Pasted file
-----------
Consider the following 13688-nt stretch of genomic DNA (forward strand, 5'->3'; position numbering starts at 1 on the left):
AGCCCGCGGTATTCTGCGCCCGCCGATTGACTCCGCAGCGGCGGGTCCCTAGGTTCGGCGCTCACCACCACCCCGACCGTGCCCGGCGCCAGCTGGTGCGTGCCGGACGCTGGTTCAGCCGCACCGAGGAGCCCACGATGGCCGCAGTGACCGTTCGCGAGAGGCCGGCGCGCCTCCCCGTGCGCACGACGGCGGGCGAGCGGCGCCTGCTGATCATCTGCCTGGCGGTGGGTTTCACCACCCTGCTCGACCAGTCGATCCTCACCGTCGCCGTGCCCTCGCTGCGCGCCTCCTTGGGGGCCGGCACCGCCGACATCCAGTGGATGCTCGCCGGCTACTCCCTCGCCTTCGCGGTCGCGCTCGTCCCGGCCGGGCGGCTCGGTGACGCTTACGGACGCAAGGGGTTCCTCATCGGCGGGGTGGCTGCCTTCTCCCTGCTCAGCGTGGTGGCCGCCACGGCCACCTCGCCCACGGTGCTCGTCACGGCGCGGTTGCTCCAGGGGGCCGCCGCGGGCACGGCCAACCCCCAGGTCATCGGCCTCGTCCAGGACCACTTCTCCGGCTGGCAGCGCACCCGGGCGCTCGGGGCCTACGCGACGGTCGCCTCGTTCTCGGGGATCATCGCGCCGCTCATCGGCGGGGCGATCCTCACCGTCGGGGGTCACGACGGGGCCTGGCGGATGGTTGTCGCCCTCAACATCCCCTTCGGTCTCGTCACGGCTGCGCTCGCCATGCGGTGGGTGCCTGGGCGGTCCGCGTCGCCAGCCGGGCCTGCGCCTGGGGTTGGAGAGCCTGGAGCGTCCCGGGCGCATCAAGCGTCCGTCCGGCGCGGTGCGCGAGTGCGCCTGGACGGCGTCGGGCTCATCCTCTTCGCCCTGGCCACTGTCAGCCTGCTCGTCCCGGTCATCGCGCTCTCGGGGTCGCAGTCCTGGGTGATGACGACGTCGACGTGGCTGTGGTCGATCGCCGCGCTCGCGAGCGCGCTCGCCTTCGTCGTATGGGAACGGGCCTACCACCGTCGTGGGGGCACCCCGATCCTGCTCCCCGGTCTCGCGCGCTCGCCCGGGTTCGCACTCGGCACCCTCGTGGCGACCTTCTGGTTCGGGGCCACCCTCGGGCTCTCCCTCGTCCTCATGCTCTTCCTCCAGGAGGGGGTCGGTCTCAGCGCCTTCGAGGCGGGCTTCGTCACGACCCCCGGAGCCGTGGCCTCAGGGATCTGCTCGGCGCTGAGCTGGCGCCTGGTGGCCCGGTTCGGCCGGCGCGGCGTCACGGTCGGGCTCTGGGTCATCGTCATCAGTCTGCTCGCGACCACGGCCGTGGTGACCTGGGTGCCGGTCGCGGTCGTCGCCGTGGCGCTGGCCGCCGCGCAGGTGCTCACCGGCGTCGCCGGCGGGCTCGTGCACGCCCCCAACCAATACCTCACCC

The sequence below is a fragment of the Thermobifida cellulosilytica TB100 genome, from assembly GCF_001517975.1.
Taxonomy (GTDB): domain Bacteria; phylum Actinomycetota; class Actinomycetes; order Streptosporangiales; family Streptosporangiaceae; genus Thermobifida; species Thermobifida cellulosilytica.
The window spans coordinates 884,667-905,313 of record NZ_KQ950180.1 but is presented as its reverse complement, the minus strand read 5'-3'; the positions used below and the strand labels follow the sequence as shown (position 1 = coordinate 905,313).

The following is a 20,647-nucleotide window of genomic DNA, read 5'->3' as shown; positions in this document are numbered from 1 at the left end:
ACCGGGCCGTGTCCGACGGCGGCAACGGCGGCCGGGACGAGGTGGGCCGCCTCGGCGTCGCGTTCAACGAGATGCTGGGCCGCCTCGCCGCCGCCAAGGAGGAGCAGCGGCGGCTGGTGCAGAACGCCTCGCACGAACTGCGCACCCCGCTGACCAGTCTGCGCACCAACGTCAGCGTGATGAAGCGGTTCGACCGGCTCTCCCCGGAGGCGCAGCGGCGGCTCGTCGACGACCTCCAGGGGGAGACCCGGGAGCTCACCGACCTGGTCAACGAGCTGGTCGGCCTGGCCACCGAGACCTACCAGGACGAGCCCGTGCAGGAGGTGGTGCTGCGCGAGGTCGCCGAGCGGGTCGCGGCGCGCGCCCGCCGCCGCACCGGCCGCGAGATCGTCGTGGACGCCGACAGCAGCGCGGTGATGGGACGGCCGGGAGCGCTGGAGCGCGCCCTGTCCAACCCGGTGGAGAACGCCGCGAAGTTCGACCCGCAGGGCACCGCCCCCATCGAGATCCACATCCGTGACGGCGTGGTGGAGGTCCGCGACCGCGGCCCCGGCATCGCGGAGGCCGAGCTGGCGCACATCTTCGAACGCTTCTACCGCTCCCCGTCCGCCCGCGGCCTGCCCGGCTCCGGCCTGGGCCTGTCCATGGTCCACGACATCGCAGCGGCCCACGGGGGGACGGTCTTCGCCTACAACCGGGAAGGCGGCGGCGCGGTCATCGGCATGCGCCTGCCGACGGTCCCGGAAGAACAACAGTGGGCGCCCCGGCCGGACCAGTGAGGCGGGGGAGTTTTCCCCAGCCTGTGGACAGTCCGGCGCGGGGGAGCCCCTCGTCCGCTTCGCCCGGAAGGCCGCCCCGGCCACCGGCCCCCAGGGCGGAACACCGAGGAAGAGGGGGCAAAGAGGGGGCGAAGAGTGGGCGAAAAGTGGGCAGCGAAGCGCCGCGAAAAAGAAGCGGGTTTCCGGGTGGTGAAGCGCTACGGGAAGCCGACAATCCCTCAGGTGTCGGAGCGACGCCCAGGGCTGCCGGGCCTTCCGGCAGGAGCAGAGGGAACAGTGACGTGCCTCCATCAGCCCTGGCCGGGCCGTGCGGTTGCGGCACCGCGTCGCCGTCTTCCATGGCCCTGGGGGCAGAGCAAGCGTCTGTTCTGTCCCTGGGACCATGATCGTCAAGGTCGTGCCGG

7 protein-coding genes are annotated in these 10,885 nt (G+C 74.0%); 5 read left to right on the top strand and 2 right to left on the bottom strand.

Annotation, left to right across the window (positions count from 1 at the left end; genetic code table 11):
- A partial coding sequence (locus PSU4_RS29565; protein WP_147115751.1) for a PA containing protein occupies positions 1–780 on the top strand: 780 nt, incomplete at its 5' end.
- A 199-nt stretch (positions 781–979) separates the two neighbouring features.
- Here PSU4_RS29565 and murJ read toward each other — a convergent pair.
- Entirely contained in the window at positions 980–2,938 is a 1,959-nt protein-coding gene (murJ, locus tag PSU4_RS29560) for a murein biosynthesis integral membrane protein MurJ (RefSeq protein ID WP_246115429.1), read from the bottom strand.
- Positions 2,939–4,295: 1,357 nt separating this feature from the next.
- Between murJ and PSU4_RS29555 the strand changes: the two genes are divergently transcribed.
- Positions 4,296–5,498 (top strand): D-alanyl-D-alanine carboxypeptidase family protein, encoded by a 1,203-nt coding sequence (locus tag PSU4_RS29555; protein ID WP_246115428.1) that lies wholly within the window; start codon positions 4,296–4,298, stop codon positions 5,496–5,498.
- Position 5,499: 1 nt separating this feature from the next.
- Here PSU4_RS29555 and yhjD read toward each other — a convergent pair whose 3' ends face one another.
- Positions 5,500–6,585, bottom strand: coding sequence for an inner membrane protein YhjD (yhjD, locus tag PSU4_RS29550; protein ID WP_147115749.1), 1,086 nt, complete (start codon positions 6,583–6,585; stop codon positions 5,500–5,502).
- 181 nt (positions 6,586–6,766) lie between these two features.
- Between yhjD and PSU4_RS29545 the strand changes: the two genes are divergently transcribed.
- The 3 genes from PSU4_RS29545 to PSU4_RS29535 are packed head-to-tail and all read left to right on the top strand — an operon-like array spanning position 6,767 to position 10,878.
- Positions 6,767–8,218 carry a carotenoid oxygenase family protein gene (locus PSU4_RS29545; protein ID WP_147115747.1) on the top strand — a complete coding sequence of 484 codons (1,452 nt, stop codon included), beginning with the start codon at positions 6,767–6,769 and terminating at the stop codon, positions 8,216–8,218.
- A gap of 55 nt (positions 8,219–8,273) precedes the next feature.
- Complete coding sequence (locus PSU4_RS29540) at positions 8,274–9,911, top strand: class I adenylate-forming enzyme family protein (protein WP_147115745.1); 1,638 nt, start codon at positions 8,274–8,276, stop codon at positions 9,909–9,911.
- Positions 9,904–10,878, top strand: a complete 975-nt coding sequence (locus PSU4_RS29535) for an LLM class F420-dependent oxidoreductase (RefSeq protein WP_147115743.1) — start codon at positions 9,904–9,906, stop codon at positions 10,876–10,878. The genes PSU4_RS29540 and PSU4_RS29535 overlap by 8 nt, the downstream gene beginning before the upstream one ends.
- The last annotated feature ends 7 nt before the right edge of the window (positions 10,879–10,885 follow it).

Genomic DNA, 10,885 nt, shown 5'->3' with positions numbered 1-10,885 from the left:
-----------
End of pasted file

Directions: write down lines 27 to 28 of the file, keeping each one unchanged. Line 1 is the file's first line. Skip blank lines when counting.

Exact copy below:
- The last annotated feature ends 7 nt before the right edge of the window (positions 10,879–10,885 follow it).

Genomic DNA, 10,885 nt, shown 5'->3' with positions numbered 1-10,885 from the left: